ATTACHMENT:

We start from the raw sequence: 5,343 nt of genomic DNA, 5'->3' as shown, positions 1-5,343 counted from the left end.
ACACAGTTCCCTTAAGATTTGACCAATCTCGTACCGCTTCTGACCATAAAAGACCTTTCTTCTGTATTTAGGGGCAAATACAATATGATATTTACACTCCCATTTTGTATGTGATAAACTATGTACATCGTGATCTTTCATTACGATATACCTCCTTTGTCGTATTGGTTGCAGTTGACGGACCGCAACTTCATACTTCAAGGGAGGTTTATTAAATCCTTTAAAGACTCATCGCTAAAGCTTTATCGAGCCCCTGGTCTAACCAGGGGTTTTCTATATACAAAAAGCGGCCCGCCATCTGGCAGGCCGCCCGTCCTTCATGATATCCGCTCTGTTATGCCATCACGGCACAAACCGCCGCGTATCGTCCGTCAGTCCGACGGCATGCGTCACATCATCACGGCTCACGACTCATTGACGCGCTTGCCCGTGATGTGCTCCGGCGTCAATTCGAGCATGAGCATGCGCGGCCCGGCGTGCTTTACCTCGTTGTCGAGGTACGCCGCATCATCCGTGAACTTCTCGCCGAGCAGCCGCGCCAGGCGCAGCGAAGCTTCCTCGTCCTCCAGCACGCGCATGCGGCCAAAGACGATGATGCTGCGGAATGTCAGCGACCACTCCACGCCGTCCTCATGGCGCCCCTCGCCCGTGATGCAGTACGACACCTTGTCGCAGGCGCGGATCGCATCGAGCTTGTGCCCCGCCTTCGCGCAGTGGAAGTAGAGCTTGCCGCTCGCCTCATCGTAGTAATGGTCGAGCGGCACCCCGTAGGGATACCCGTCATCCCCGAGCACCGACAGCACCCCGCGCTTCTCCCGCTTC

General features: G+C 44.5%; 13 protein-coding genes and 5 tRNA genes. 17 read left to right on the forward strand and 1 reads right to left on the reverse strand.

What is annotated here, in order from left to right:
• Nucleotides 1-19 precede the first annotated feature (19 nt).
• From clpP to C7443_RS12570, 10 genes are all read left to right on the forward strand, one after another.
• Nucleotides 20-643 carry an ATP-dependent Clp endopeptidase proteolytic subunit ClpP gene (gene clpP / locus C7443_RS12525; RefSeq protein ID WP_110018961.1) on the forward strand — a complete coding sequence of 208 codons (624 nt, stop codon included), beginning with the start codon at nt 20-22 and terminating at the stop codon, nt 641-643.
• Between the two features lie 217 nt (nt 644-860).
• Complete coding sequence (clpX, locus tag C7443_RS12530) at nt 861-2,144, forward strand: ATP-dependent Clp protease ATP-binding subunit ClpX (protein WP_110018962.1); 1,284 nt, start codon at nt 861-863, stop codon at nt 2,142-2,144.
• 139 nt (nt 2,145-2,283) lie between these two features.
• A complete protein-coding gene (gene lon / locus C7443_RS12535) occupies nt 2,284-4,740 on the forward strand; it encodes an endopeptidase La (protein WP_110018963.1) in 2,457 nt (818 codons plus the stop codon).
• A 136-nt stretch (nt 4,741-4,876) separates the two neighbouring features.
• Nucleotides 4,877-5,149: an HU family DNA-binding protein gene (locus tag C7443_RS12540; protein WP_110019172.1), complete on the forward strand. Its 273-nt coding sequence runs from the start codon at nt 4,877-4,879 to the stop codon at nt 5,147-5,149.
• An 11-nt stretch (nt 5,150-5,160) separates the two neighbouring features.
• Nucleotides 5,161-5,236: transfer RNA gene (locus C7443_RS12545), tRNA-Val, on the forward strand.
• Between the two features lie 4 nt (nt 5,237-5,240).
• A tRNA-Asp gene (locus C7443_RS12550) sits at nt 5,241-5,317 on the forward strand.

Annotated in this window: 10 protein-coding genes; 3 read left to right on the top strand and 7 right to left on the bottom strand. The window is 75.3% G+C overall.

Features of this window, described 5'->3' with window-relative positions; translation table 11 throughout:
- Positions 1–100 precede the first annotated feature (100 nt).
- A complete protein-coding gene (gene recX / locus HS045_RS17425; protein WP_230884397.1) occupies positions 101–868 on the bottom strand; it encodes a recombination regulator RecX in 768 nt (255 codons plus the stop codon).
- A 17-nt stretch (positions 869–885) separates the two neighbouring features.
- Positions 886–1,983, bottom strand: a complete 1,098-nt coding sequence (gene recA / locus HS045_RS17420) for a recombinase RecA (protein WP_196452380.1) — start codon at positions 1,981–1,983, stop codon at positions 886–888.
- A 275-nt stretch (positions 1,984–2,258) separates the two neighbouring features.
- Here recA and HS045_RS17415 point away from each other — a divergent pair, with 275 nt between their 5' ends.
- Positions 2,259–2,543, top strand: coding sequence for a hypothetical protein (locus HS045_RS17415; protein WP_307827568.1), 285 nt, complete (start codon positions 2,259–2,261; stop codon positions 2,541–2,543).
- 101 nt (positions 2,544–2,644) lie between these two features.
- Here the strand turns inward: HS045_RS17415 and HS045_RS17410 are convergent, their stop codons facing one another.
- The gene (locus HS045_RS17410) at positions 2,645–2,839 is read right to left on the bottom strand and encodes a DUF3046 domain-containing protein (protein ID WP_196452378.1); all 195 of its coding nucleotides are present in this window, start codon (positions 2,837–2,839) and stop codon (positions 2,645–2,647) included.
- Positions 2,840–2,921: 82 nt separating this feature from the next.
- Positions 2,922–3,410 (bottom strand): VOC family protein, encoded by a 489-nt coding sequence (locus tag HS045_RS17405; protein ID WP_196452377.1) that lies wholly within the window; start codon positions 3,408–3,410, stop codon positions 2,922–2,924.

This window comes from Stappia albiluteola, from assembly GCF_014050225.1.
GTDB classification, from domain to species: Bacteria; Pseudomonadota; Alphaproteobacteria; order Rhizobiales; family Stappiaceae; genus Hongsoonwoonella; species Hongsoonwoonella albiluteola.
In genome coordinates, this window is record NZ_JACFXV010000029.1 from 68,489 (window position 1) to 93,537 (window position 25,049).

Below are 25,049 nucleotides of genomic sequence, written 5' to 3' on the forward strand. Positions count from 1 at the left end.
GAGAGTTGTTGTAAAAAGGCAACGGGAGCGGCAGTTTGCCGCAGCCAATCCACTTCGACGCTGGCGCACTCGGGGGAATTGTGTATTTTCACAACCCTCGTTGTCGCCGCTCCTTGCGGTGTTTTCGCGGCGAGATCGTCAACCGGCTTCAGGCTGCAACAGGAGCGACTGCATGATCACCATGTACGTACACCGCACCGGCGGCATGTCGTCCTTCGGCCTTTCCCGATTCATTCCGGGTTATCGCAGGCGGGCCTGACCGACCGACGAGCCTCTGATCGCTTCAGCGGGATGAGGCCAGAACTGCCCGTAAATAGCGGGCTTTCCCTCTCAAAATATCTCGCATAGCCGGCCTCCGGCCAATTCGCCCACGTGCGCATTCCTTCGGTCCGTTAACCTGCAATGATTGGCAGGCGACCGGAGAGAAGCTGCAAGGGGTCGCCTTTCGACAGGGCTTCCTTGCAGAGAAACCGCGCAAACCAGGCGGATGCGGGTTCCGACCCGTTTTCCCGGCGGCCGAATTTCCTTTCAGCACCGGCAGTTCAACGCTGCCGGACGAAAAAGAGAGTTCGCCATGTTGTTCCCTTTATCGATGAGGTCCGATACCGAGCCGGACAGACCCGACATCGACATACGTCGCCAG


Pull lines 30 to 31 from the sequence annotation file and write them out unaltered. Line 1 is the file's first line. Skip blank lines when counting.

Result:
- Positions 2,840–2,921: 82 nt separating this feature from the next.
- Positions 2,922–3,410 (bottom strand): VOC family protein, encoded by a 489-nt coding sequence (locus tag HS045_RS17405; protein ID WP_196452377.1) that lies wholly within the window; start codon positions 3,408–3,410, stop codon positions 2,922–2,924.